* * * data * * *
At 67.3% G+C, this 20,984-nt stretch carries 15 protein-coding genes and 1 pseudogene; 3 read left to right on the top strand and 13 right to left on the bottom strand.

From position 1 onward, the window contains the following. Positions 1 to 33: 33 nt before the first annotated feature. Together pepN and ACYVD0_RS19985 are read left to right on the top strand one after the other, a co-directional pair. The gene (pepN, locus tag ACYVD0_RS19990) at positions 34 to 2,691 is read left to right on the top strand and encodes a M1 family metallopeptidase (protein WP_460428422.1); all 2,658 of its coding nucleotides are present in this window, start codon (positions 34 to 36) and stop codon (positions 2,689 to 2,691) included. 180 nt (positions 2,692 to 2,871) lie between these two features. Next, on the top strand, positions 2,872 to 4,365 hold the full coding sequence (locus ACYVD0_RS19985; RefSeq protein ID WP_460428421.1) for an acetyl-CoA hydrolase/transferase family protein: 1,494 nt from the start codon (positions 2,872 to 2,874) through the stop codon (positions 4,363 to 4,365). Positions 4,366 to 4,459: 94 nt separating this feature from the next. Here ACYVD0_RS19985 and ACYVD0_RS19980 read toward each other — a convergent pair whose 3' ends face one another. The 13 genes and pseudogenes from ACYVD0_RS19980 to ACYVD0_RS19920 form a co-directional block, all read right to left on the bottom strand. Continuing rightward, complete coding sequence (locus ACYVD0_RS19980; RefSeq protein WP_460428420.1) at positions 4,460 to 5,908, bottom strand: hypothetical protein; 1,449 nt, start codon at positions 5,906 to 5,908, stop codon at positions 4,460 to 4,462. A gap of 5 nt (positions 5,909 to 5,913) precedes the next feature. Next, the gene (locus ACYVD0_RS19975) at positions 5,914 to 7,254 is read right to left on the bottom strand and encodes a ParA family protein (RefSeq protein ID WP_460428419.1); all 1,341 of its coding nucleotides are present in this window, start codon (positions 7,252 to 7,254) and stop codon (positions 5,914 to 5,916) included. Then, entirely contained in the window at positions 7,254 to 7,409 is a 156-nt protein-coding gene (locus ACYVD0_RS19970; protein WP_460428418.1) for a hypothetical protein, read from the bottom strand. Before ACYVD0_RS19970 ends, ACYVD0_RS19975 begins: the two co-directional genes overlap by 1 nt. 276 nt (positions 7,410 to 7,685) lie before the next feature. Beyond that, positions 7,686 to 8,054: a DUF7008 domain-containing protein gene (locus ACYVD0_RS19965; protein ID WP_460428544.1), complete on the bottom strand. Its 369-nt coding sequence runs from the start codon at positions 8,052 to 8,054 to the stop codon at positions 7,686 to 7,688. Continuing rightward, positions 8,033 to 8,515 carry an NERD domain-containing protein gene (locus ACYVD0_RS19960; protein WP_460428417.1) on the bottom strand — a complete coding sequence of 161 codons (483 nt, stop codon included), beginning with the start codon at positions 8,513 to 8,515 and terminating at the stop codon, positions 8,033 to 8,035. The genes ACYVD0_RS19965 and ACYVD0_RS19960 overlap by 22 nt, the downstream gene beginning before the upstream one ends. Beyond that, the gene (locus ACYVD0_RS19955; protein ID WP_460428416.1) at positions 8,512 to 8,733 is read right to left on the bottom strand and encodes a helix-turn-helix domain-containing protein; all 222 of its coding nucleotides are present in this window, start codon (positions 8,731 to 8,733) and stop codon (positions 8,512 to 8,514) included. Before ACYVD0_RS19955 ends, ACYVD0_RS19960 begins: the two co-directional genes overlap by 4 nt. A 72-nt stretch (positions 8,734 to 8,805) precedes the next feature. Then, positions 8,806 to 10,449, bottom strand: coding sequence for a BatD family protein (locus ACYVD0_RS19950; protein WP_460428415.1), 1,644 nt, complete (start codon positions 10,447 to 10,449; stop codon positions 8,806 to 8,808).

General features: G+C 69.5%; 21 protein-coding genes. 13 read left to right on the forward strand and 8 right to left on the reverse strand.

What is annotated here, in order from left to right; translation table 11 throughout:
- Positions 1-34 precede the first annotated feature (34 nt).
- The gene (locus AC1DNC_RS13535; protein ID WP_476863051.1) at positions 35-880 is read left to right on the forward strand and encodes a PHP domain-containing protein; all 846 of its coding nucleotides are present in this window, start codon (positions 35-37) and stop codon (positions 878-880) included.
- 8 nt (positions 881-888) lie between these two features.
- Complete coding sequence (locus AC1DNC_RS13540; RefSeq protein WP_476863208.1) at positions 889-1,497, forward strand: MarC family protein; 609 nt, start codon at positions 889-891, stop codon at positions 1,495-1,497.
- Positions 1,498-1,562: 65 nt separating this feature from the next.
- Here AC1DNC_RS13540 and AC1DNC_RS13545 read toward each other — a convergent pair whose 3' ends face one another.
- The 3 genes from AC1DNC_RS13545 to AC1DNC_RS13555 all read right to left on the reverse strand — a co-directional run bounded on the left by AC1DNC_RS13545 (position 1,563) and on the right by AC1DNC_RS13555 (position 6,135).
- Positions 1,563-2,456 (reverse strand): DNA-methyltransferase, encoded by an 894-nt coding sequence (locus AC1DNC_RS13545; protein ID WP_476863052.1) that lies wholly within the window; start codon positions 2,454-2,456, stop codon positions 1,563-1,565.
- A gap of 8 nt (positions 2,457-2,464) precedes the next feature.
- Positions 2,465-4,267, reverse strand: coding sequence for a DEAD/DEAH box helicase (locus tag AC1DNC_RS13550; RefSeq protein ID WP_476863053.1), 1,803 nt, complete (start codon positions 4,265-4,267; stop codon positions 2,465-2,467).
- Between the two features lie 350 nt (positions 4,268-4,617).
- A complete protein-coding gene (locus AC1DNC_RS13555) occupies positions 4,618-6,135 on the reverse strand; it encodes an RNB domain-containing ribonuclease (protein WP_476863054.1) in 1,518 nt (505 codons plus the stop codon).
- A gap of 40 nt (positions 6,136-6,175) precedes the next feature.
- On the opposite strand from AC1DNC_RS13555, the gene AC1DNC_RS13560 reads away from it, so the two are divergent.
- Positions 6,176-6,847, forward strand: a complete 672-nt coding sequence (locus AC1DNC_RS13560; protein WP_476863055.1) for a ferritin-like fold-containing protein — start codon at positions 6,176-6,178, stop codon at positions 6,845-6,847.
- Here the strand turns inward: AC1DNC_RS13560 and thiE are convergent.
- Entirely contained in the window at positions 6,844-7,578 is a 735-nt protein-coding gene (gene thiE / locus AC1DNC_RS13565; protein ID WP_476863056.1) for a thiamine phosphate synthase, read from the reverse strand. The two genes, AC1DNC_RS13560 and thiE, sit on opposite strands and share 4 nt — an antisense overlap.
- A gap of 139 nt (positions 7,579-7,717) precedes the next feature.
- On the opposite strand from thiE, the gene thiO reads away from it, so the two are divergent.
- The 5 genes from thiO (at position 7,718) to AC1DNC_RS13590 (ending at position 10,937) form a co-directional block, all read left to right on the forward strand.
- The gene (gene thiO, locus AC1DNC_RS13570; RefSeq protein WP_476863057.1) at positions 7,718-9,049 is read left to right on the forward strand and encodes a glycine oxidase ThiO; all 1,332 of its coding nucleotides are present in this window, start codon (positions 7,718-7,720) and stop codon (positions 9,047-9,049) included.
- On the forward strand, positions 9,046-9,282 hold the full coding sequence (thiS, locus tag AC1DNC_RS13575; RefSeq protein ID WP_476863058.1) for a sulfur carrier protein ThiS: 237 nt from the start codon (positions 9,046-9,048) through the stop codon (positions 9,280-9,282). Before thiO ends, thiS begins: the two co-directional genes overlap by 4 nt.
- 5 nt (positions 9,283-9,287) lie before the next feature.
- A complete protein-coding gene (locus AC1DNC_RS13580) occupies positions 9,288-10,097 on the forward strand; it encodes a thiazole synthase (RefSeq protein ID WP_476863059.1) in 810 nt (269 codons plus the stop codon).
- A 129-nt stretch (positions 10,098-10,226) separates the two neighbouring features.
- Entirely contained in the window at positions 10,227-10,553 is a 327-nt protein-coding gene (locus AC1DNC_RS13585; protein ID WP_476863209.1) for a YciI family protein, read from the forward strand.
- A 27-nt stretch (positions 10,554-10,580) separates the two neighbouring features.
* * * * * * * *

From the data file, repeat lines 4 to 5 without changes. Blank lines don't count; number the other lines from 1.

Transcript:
What is annotated here, in order from left to right; translation table 11 throughout:
- Positions 1-34 precede the first annotated feature (34 nt).